Vincent Tan threw more mud in the direction of former Cardiff City manager Malky Mackay yesterday.
The club's owner has become so apt that it is almost as though he gets regular practice by tossing darts at a picture of the Scot that Tan has hung in his office. The Malaysian businessman did not miss yesterday, blaming Mackay for Cardiff's relegation from the Barclays Premier League.
A defeat by Newcastle United earlier this month had consigned the Welsh club to the bottom three, a fate overseen by Ole Gunnar Solskjaer. Tan has since claimed that it was brought about by Mackay, who he sacked as manager in December.
The Scottish coach - who has been linked to the vacancy at West Bromwich Albion - last week settled his legal case against his dismissal, but his erstwhile employer has not been sated. Instead Tan claims that it is Mackay rather than Solskjaer who should take responsibility for Cardiff dropping back into the Sky Bet Championship after just one season.
"Why wouldn't you blame him for relegation? He took this club to the Championship," said Tan. "If I had not invested, he couldn't have [won promotion]. Why didn't he earn promotion with Watford? He was their manager for two years, finishing 14th and then maybe 16th.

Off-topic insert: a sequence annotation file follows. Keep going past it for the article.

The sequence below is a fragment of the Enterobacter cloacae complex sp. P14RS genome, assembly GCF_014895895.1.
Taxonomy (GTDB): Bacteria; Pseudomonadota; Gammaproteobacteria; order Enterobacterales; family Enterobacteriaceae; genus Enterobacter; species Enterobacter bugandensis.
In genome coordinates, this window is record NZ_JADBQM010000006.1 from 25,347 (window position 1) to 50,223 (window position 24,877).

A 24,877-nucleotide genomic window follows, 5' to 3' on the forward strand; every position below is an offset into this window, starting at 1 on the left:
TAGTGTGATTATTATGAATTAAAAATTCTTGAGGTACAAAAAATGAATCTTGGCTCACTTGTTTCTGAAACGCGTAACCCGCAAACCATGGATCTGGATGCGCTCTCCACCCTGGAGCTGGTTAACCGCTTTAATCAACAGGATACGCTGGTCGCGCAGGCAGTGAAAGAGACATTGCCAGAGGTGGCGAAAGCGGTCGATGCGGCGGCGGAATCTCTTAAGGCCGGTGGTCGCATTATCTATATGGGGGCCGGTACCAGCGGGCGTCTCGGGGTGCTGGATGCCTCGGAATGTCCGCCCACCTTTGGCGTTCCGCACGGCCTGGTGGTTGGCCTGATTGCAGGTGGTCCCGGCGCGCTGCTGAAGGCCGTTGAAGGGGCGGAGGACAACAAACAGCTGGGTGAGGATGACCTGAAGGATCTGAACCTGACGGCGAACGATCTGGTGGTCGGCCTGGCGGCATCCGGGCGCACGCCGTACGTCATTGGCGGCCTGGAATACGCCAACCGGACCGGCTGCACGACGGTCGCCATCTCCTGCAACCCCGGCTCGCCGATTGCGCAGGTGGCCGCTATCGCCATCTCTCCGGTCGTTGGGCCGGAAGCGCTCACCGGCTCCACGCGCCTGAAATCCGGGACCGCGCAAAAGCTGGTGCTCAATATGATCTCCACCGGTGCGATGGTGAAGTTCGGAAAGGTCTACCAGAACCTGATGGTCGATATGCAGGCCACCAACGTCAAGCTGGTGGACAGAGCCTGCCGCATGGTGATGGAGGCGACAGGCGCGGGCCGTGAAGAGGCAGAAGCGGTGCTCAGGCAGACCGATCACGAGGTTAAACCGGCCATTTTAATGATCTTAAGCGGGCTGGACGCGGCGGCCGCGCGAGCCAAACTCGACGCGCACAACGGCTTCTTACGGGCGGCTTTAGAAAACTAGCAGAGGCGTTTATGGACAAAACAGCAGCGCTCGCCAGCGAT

"When Dave Jones was here, he took us to the play-offs. Malky Mackay came here as a non-performer at Watford and I gave him £15 million to spend. I say the fans must be asked to use their heads and brains to think, not make decisions from the heart. Sometimes, when you make decisions from the heart, you don't think straight."
Mackay had been in charge at the Welsh club for two and a half years when he was sacked after a defeat by Southampton, with supporters often heard chanting his name in the weeks that followed.
At the time, City were a point clear of the drop zone, although owner and manager had been embroiled in a very public row during the weeks which preceded the manager's exit. Tan remains unrepentant and once again admonished Mackay's transfer dealings, in particular the deal which brought Danish striker Andreas Cornelius to the club in the summer.
"We were supposed to have a main striker and we signed a 20-year-old, paying him £45,000 a week," added the owner. "We paid over £10 million. And, guess what? He hardly started. And people ask why I am angry?"